- Credit: Archant
Fallen heroes who held off enemy soldiers in World War One have been remembered 98 years on.
Members of the Salcombe Regis community gathered to honour the exploits of the Second Battalion of the Devonshire Regiment in the battle of Bois des Buttes.
Lieutenant Colonel Rupert Anderson Morshead, a Salcombe Regis man, led a charge of 50 men in a stand-off, which ‘saved the day’, to allow Allied troops to regroup and build new defences.
The battle began shortly after 1am on May 27, 1918, when German batteries opened fire with high explosives and gas shells along a 20-mile front of the River Aisne.
The Reverend Robin Laird said: “The Devonshire Regiment was on the shoulder, in a very important position, and they allowed other units to get across the bridge and back across the River Aisne and consolidate positions on the south side.”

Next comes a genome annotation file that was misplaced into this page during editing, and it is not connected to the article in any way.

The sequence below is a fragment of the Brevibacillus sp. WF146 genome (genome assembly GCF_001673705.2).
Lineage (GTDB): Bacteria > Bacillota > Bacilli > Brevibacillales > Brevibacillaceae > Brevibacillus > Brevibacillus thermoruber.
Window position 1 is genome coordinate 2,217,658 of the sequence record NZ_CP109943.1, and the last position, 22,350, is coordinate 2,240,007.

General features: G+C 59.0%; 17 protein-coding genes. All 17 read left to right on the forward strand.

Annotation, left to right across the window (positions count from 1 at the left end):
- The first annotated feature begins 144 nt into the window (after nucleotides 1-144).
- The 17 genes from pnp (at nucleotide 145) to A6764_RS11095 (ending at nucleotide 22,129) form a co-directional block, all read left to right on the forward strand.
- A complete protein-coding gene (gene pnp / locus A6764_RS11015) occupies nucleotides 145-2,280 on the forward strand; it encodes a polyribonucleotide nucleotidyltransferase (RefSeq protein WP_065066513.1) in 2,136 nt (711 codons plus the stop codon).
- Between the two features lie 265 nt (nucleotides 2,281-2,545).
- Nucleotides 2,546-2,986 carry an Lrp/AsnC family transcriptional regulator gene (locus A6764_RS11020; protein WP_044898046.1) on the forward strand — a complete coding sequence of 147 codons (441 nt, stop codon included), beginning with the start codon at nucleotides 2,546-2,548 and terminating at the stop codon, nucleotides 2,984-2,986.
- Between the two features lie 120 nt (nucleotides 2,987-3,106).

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“It was under the supervision of Lieutenant Colonel Morshead that they saved the day.”
The serviceman was shot by a sniper at around 9.20am and his body was never found. His family, who lived at Lusways, Salcombe Regis Road, erected a memorial stone to honour him in the churchyard.
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During the recent service, a wreath was laid in front on his stone. Mr Laird said the battle ‘decimated’ the regiment but, ultimately, allowed Allied forces to stop German soldiers breaking through towards Paris.”
For their bravery, the regiment received the Croix de Geurre avec Palme from the French Government - the first British unit to be awarded the honour.